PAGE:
REFRESHING THE PAGE
For the loyal followers that held their breath since my last post, I apologize. I will not prolong the pain with excuses. Instead, I will stay true to What’s Up with a bit of information. The saying goes: You learn something every day.
Recently, thanks to the Associated Press reporter, Michael Hill and Newsday, a special honor was announced on behalf of General Benjamin O. Davis Jr. The name is familiar to some, but I suspect obscure to many. Benjamin Davis entered West Point in 1932 as its only black cadet. My learning experience was discovering he was shunned for the next four years by fellow cadets under the auspices of the academy. He roomed alone, ate alone and no one befriended him. He labelled himself “an invisible man.” To quote reporter Hill, “Now, more than a decade after his death, the academy that allowed Davis to be ostracized is honoring him.” The honor: a new cadet barracks under construction among the impressive buildings of the U.S. Military Academy will be named for him. This honor is usually reserved for such graduates named Eisenhower and MacArthur.
The belated honor is in recognition of two historical facts – West Point’s blemished record of racial endorsement and Davis’ unblemished resume that includes commanding the all-black 332nd Fighter Group known as the Red Tails, not to mention the first black general of the Air Force. The Air Force became the first of the services to fully integrate. Benjamin Davis retired in 1970 as a three star general. In 1998, he was awarded a fourth star by President Bill Clinton.
Colonel Ty Seidule, the head of West Point’s history department and of the naming committee, acknowledges Davis as one of its greatest graduates. He also goes further to acknowledge, “This is not West Point at its finest hour … This is a chance for West Point to recognize one of its finest.”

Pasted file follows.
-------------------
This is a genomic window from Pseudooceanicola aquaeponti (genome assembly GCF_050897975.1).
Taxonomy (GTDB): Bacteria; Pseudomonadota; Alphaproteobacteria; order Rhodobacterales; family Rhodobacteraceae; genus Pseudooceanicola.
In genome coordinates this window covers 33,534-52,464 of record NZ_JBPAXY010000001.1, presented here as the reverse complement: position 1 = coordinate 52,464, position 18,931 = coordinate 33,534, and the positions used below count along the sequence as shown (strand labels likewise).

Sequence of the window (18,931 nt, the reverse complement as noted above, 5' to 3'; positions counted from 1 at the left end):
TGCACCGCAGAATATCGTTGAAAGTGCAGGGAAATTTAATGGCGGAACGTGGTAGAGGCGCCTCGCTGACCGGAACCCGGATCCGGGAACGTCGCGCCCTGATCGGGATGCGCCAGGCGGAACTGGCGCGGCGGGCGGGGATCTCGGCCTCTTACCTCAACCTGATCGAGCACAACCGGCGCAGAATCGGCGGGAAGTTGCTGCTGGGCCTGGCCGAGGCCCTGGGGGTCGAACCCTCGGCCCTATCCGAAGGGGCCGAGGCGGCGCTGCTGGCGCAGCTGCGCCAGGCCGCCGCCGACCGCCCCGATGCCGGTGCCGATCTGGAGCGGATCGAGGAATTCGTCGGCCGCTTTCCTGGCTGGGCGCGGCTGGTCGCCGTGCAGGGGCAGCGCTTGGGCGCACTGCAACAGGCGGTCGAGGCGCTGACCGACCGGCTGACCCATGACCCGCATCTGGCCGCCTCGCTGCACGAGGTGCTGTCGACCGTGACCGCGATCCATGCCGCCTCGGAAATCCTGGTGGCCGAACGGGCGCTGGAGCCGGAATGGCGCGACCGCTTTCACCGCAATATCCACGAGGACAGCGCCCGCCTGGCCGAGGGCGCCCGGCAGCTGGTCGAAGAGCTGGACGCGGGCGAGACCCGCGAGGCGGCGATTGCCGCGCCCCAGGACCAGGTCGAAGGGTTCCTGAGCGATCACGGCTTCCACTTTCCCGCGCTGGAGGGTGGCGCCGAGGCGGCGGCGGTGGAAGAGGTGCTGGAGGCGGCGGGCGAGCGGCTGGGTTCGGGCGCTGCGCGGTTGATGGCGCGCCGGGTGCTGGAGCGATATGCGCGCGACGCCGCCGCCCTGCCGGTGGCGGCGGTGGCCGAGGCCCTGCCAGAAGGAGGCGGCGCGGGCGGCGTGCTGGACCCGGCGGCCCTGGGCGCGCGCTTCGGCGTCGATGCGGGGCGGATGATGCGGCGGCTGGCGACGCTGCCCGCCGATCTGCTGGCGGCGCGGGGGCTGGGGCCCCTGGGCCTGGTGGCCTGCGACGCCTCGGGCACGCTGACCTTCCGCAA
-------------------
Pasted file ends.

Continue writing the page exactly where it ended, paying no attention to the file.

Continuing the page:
ANOTHER SOBERING NOTE:
My loyal following will recall a previous post titled, An Afternoon with Dan Levin. The sad news is Dan passed away recently at the ripe young age of 101 years. The fact that Dan was born in Russia in 1913 and served as a Marine sergeant/ combat correspondent during World War ll, and was among the last living survivors of the battle for Iwo Jima, appears to go un-noticed in the media. I am still searching for an obituary.
In response to my faithful audience, my second book, Twelve Fifteen, has been released. It is an adult suspense novel guaranteed to keep you on edge (I promise). Additional information is at your fingertips: www.ronscott.info.
POEM FOR MEMORIAL DAY:
We strolled one midday afternoon,
Sun with unrelenting glare
Between the Eucalyptus and bananas
Black, White, Asian, Latino
Infections from birth on hold
Washed by fear.
How sweet the smell
Herb left in haste
Maybe closure will be made today
No matter, there’s always tomorrow
Believe you must
To greet sunrise.
Yesterday, we joked in ignorant pride
History exchanged like baseball cards
Values of my tree
Shortcomings of yours
Pick and choose
Who will say goodbye?
Sunset’s beauty stolen by hostility
One with each other,
Pray for another sunrise
Emerald green runs a new color